Nonetheless, around the age of fifty Piero reestablished himself in Sansepolcro and, with the formidable Arezzo fresco cycle behind him, delivered two of the boldest images of his career—the Resurrection for his town’s council chamber and the pregnant Madonna del Parto for a country church seven miles away, outside his mother’s home village. Banker dates the Flagellation, with its riddlingly complex perspective, after these, connecting it to Piero’s attendance at the Urbino court of Federico da Montefeltro during the late 1460s.
The artist’s zest for mathematics was further revealed during the following decade in his second treatise, De prospectiva pingendi (On Perspective in Painting). His first had ranged from commercial arithmetic to geometry: his third and last, exploring Platonic solids and more irregular bodies, would be the most ambitious. The elderly Piero, a citizen of standing, who served as prior to one of Sansepolcro’s lay brotherhoods, has been seen as gradually abandoning his brushes for abstract theorization. Yet tenderly worked panels such as the Urbino Madonna and Child with Two Angels, recently on view at the Met, or the Nativity in London’s National Gallery belong to this late phase. Remarkably, Piero the painter seems at the end to have moved beyond his concern with perspective: what he cared for more was naturalistic finesse.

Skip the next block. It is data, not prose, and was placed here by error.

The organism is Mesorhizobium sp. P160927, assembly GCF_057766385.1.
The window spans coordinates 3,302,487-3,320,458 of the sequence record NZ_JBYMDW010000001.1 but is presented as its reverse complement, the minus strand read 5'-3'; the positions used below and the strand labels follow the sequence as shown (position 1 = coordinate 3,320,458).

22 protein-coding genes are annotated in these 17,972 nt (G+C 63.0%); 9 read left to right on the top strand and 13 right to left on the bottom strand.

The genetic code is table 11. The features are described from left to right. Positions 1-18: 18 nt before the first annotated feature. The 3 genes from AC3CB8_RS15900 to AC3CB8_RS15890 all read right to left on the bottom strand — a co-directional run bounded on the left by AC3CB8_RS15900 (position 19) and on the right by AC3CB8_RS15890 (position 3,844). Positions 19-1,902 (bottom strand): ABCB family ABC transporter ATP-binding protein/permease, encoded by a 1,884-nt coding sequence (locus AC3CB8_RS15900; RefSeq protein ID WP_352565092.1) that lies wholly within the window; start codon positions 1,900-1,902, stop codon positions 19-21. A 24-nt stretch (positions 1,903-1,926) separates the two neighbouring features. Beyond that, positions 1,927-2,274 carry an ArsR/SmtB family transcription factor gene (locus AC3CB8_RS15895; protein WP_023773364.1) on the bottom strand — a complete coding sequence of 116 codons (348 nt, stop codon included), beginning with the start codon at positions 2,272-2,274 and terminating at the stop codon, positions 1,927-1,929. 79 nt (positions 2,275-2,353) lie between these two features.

No sexual attachments are recorded. At his death in 1492, the bachelor’s estate passed to his brothers and nephews and to the brotherhoods that were central to local life. The paintings likewise got reabsorbed into provincial quiet. Many were lost, and most of those that survive were so cavalierly treated as to be significantly damaged. But as I see it, this unassuming standing in the world inflected their very conception. What do we see in Piero’s work? An extraordinarily fine mind contemplating an ordinary settledness. What it recognizes are structured bodies inhabiting a more or less unstructured earth. That Piero conceives his women and men, his buildings and tree trunks, alike, as clear concrete volumes, has often been noted: the freeform of his foliage, hills, and skies less so, yet it supplies half the pleasure of his painting.